Search for lost jet to go on: Malaysia Airlines

 25 Mar 2014 - 4:45

A family member of a passenger aboard Malaysia Airlines MH370 cries as she is surrounded by journalists after watching a television broadcast of a news conference, at the Lido hotel in Beijing yesterday. RIGHT: Another family member is rushed to an ambulance after she collapsed.

KUALA LUMPUR: Malaysia Airlines yesterday told relatives of the 239 people on board a missing passenger jet that “we have to assume” the plane went down in the southern Indian Ocean, but vowed the search for the jet would continue.
“Malaysia Airlines deeply regrets that we have to assume that MH370 ended in the southern Indian Ocean,” the airline said in a statement to the families, citing new analysis of satellite data.
“On behalf of all of us at Malaysia Airlines and all Malaysians, our prayers go out to all the loved ones (of those on board) at this enormously painful time,” the statement continued. “We know there are no words that we or anyone else can say which can ease your pain. We will continue to provide assistance and support to you.”
The airline vowed in its statement that the ongoing search for the plane and an intensive investigation into its fate “will continue, as we seek answers to the questions which remain”.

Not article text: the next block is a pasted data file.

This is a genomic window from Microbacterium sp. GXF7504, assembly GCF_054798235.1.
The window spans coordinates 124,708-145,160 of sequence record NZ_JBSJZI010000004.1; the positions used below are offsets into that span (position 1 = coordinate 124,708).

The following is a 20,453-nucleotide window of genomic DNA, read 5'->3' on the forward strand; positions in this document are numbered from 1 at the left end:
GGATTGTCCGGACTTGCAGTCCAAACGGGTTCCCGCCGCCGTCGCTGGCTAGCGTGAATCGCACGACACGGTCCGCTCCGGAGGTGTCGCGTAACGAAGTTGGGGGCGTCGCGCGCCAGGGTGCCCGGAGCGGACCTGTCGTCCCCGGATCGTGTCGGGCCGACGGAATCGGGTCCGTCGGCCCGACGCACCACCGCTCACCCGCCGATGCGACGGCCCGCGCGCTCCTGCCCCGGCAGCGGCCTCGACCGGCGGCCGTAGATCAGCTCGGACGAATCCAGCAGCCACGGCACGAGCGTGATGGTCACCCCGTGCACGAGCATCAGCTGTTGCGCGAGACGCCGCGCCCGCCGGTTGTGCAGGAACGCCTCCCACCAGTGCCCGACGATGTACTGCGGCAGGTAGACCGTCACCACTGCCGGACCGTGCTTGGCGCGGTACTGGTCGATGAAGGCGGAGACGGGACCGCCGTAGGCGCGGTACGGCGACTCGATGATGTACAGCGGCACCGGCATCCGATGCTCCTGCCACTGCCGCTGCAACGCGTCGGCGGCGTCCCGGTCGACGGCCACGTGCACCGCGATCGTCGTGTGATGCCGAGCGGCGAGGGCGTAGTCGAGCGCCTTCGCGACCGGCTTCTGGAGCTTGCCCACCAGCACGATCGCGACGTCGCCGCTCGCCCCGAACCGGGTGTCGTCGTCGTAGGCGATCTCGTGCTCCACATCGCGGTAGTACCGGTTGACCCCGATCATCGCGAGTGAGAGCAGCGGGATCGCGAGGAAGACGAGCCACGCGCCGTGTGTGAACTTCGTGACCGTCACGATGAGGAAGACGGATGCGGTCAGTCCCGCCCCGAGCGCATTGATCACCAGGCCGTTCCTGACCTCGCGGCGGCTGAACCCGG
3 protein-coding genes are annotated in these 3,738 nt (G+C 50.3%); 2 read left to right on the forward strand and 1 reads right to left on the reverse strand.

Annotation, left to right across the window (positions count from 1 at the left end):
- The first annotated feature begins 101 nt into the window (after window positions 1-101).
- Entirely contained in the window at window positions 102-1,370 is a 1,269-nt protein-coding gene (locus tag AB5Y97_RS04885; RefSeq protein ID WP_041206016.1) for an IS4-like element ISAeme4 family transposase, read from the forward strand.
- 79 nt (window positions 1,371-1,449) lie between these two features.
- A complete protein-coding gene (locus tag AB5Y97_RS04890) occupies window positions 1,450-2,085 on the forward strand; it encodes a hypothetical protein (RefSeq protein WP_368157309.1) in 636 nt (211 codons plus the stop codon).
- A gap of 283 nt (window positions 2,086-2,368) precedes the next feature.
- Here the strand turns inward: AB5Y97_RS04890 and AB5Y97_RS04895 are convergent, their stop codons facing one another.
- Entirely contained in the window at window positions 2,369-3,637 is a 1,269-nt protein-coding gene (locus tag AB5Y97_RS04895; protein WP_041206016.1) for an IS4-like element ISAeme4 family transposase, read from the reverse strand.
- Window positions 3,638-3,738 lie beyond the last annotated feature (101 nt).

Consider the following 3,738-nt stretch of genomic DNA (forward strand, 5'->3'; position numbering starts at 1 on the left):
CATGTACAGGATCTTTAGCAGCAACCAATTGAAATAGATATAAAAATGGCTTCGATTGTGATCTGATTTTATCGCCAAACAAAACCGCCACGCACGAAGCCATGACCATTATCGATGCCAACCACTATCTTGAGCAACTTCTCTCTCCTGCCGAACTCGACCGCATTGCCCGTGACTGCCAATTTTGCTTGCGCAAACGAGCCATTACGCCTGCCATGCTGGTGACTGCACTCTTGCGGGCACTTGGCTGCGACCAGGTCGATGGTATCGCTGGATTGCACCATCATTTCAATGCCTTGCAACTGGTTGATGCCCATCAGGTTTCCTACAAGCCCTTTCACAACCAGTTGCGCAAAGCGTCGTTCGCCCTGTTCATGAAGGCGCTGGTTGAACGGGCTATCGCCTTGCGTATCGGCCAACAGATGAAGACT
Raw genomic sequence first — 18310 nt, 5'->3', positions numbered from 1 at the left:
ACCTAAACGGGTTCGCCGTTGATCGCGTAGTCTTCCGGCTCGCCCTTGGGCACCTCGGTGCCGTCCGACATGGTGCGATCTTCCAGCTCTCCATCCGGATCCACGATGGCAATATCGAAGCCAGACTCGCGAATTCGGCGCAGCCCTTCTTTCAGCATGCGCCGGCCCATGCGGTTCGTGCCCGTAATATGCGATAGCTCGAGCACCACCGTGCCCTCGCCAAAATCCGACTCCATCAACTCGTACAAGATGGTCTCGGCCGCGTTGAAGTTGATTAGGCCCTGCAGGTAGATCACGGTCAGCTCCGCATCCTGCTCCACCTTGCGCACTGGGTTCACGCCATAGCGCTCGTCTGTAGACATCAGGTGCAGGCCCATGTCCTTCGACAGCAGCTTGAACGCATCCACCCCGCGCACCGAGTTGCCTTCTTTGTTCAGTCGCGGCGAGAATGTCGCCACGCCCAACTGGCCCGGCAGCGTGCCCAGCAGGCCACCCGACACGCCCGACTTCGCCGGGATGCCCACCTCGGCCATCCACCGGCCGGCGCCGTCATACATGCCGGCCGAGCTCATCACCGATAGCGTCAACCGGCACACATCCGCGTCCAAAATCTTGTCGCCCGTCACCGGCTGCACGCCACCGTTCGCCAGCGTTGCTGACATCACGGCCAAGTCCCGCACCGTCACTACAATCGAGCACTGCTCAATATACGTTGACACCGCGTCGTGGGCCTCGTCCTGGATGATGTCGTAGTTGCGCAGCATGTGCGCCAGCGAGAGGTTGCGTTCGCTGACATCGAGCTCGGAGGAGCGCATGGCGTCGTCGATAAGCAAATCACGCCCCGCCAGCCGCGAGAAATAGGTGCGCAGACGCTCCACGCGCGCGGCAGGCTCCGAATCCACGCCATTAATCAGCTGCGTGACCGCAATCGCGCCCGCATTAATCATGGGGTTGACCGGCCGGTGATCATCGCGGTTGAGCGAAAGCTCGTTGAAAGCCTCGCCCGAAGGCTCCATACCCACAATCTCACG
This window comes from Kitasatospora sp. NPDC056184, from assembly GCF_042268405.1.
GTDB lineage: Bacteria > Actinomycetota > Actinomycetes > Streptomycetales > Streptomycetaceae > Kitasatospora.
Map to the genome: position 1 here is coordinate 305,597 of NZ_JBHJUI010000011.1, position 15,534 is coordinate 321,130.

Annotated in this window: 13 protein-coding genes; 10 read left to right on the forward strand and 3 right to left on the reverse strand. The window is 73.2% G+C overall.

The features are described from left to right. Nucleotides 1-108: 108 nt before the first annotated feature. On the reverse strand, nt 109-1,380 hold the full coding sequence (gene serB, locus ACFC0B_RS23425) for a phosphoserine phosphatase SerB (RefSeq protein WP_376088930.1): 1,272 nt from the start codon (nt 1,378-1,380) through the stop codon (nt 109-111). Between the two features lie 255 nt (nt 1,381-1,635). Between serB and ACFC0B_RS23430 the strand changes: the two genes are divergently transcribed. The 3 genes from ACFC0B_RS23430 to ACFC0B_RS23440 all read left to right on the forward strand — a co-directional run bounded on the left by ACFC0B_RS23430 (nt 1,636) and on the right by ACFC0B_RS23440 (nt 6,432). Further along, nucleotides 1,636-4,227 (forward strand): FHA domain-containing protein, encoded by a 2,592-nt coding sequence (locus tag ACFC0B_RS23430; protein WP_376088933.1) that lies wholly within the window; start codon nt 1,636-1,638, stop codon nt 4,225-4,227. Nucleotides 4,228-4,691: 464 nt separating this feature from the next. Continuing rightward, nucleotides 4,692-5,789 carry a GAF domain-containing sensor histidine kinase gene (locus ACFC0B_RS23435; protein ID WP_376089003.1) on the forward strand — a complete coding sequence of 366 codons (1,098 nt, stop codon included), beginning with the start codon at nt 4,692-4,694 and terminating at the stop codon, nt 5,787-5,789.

Hopes of a resolution to the mystery rose after a weekend in which an Australian aircraft spotted a wooden pallet, strapping and other debris, and French and Chinese satellite information indicated more floating objects.
An Australian-led multinational air and sea search has been scouring the vast ocean and there were two separate sightings on Wednesday of possible debris from the plane. Crew members of an Australian P-3 Orion plane reported seeing two objects, Australian Prime Minister Tony Abbott told parliament. 
The Australian naval ship HMAS Success, equipped with a crane, was in the area, about 2,500km southwest of Perth, and will attempt to recover the objects.
The US Navy has added to the sense of an approaching denouement, ordering a specialised device sent to the region to help find the “black box” flight and cockpit voice data — crucial in determining what happened to the plane. The high-tech device can locate black boxes as deep as 20,000 feet, the US Seventh Fleet said. The 30-day signal from the black box is due to fail in less than two weeks.
As part of an investigation into the crash, Malaysia Airlines said  that 27-year-old co-pilot Fariq Abdul Hamid was flying the Boeing 777 for the first time without a so-called “check co-pilot” looking over his shoulder. AFP